"Long before it's in the papers"
June 04, 2013


“Power-hungry” image may hurt female, but not male politicians

June 8, 2010
Special to World Science  

Vot­ers will tend to dis­fa­vor a po­lit­i­cal can­di­date who seems “pow­er hun­gry,” but only when that can­di­date is fe­ma­le, a new study sug­gests.

The re­search aimed to ad­dress why, dec­ades af­ter wom­en have won vot­ing rights through­out the dem­o­crat­ic world, there are still rel­a­tively few fe­male politi­cians. In the Un­ited States, just over one-sixth of mem­bers of Con­gress are wom­en, though the cur­rent num­ber is a rec­ord high. U.S. wom­en won the right to vote in 1920.

Dur­ing her po­lit­i­cal ca­reer, the po­lar­iz­ing figure of cur­rent U.S. Sec­re­tary of State Hil­la­ry Rod­ham Clin­ton has of­ten suf­fered ac­cus­ations of be­ing pow­er hun­gry. (Pho­to cour­tesy U.S. State Dept.)

A oft-mentioned vul­ner­a­bil­ity in some fe­male politi­cians has been a per­cep­tion of ex­ces­sive am­bi­tion. A much dis­cussed case Hil­la­ry Rod­ham Clin­ton; the Los An­ge­les Times warned in 2007, for ex­am­ple, that a wide­spread view of her as “coldly am­bi­tious” might “doom her pres­i­den­tial cam­paign.”

The re­search­ers, Tyl­er Oki­moto and Vic­to­ria Brescoll of the Yale School of Man­age­ment in New Hav­en, Conn., found in their study that such per­cep­tions hurt fe­male can­di­dates in vot­ers’ eyes, while male can­di­dates tend to be let off the hook for the same per­ceived char­ac­ter­is­tic.

This may be be­cause pow­er-seeking goes against com­mon stereo­types about fe­ma­les, but not those about ma­les, the re­search­ers said. They added that their find­ings might al­so be rel­e­vant to fe­males in pro­fes­sions be­sides pol­i­tics.

“Cul­tural stereo­types de­pict wom­en in gen­er­al as be­ing com­mu­nal—they are sen­si­tive, warm, car­ing, and con­cerned about oth­ers. In con­trast, men are seen as agen­tic—they are dom­i­nant, as­ser­tive, and com­pet­i­tive,” the re­search­ers wrote in their stu­dy, pub­lished in the June 2 ad­vance on­line is­sue of the re­search jour­nal Per­son­al­ity and So­cial Psy­chol­o­gy Bul­le­tin.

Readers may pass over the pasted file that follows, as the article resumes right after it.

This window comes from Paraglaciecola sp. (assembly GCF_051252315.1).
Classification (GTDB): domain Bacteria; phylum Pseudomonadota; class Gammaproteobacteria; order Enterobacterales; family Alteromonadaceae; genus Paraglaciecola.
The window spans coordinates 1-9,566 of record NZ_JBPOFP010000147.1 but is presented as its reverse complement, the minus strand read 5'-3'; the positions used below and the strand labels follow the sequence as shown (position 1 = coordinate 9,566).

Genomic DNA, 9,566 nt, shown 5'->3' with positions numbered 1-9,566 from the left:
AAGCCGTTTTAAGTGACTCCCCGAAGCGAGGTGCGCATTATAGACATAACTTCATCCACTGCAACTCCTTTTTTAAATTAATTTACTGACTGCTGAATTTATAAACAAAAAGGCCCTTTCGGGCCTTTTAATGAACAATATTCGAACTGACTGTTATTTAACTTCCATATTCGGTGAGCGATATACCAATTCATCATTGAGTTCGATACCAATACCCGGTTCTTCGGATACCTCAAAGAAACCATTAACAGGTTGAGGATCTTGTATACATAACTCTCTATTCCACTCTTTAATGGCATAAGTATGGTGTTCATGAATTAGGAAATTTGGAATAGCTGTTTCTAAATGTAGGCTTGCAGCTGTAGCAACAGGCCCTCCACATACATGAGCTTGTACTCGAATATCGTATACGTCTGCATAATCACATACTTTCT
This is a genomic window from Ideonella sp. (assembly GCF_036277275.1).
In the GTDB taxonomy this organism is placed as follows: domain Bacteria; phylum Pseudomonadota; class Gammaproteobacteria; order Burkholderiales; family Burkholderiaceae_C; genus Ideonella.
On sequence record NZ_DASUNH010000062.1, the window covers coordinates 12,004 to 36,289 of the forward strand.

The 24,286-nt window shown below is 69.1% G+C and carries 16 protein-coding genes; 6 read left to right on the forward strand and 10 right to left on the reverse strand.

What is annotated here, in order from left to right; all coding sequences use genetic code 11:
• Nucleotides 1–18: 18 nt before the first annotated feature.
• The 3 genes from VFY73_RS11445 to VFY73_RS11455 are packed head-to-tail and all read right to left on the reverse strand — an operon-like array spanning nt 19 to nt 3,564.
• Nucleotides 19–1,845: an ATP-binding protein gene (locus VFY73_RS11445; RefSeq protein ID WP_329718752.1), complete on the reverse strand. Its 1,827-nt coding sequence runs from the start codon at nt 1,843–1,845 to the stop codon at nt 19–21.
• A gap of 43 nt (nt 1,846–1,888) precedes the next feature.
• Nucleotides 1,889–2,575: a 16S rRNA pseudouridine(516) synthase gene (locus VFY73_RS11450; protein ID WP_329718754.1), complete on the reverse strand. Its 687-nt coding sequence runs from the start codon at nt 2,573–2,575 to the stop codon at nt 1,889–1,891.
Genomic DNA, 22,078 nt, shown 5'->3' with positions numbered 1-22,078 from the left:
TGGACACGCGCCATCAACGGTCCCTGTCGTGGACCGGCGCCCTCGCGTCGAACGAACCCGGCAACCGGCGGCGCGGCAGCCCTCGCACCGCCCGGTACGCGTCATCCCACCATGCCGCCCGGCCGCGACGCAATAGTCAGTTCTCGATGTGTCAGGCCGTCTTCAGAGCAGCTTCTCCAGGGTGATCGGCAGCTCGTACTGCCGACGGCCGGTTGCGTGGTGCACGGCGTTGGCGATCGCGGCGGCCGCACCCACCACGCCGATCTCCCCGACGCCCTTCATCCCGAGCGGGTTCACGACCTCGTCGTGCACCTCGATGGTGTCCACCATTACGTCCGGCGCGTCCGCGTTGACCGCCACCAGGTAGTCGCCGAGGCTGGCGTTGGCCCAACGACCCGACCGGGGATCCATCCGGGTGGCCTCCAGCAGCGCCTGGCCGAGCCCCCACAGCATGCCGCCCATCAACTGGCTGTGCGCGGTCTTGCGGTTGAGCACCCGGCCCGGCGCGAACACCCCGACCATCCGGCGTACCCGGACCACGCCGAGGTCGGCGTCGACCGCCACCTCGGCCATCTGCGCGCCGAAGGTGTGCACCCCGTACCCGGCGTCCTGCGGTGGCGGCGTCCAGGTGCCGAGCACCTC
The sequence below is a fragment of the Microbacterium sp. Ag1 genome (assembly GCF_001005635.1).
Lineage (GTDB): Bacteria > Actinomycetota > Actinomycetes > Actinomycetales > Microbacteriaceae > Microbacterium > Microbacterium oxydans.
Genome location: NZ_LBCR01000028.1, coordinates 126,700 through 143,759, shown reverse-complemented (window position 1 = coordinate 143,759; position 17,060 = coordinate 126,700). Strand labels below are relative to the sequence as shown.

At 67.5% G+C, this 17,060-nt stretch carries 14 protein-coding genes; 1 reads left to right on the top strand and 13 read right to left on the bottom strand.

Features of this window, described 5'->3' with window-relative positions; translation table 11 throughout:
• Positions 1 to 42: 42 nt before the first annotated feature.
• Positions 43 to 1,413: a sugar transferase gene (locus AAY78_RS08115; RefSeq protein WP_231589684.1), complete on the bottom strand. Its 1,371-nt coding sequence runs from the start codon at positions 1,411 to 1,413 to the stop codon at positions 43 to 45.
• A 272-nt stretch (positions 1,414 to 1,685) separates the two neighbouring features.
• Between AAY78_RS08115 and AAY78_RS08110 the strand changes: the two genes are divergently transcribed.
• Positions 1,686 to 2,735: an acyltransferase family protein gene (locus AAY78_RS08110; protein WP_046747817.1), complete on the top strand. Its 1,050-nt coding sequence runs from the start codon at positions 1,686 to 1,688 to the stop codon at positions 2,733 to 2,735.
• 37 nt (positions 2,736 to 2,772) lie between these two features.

“Un­like male politi­cians, we [found] ev­i­dence that fe­male politi­cians are ex­pected to live up to a pre­scribed lev­el of com­mu­nal­ity and that fail­ure to meet those com­mu­nal stan­dards elic­its back­lash.” Wom­en who buck the ster­e­o­type “are of­ten de­picted as ‘bitchy,’ ‘selfish,’ ‘ice-queens,’ and ‘battle-axes’,” Oki­moto and Bres­coll wrote, cit­ing past re­search.

Oki­moto and Brescoll car­ried out two sur­veys to an­a­lyze how the stereo­types af­fect politi­cians.

In the first, sur­vey par­ti­ci­pants were giv­en bi­ogra­phies of a fic­tion­al fe­male and male pol­i­ti­cian. All par­ti­ci­pants re­ceived the same two bi­ogra­phies, but for half the par­ti­ci­pants, the re­search­ers switched around which one re­ferred to the fe­male and which to the ma­le. The par­ti­ci­pants were then asked to “vote” for one of the two.

Al­though the fe­male did as well as the male in gen­er­al, the fe­male did worse among vot­ers who rat­ed her more em­phat­ic­ally as some­one with “a clear de­sire for pow­er and sta­tus,” the in­ves­ti­ga­tors found.

In a sec­ond ex­pe­ri­ment, par­ti­ci­pants again read bi­ogra­phies of a fic­tion­al pol­i­ti­cian. In half of the bi­ogra­phies, the pol­i­ti­cian had the first name Ann, and in half, John. The bi­ogra­phies were fur­ther sub­di­vid­ed so that half of them—for both the male and fe­male case—had ex­tra in­forma­t­ion por­tray­ing the can­di­date as an un­abashed pow­er-seeker. Oth­er than these changes, all bi­ogra­phies were iden­ti­cal.

The ex­tra in­forma­t­ion was that a news­pa­per had de­scribed the can­di­date as “one of the most am­bi­tious” in the state, and that the can­di­date him- or her­self had said: “be­ing hun­gry is ev­ery­thing... it’s key to gain­ing in­flu­ence in pol­i­tics.”

Again, vot­ers pun­ished candidate “Ann,” but not “John,” af­ter read­ing bi­ogra­phies with this in­forma­t­ion, the re­search­ers found. Moreo­ver, in both sur­veys, fe­male “vot­ers” acted the same way as male “vot­ers” with re­gard to pun­ish­ing the am­bi­tious Ann. Over­all, Ann still fared no worse than John, pos­sibly in part be­cause edu­cated white wo­men were over­re­pre­sent­ed in the surv­eyed group, the in­vest­i­gat­ors wrote.

It’s not clear how fe­male politi­cians might count­er bi­ases and get a fairer shot in pol­i­tics, said Oki­moto. An in­creased num­ber of wom­en politi­cians alone may not re­verse the prej­u­dice, they ar­gued, be­cause sur­vey re­sults showed that the bi­as stems from “moral” views of how wom­en should act—not just in im­pres­sions about how they typ­ic­ally do.